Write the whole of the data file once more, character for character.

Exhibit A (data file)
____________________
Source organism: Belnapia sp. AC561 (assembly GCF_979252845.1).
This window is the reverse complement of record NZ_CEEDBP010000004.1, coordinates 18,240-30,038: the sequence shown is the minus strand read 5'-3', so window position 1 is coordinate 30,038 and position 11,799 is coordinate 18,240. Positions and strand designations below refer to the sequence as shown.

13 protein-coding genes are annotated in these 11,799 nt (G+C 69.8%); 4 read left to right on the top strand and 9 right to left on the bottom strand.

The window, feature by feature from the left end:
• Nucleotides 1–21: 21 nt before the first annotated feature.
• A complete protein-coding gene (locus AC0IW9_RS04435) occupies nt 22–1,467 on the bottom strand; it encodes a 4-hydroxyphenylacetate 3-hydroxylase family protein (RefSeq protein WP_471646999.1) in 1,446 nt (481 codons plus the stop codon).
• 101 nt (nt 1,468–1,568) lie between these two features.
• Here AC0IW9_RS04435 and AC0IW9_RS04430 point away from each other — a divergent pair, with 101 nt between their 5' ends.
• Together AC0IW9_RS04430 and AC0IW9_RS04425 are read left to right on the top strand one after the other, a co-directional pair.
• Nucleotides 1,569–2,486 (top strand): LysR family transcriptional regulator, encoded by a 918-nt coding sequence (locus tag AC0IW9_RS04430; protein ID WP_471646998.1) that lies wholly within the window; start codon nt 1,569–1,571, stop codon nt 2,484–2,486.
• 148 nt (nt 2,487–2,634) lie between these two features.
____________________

Source organism: Belnapia sp. AC561 (assembly GCF_979252845.1).
This window is the reverse complement of record NZ_CEEDBP010000004.1, coordinates 18,240-30,038: the sequence shown is the minus strand read 5'-3', so window position 1 is coordinate 30,038 and position 11,799 is coordinate 18,240. Positions and strand designations below refer to the sequence as shown.

13 protein-coding genes are annotated in these 11,799 nt (G+C 69.8%); 4 read left to right on the top strand and 9 right to left on the bottom strand.

The window, feature by feature from the left end:
• Nucleotides 1–21: 21 nt before the first annotated feature.
• A complete protein-coding gene (locus AC0IW9_RS04435) occupies nt 22–1,467 on the bottom strand; it encodes a 4-hydroxyphenylacetate 3-hydroxylase family protein (RefSeq protein WP_471646999.1) in 1,446 nt (481 codons plus the stop codon).
• 101 nt (nt 1,468–1,568) lie between these two features.
• Here AC0IW9_RS04435 and AC0IW9_RS04430 point away from each other — a divergent pair, with 101 nt between their 5' ends.
• Together AC0IW9_RS04430 and AC0IW9_RS04425 are read left to right on the top strand one after the other, a co-directional pair.
• Nucleotides 1,569–2,486 (top strand): LysR family transcriptional regulator, encoded by a 918-nt coding sequence (locus tag AC0IW9_RS04430; protein ID WP_471646998.1) that lies wholly within the window; start codon nt 1,569–1,571, stop codon nt 2,484–2,486.
• 148 nt (nt 2,487–2,634) lie between these two features.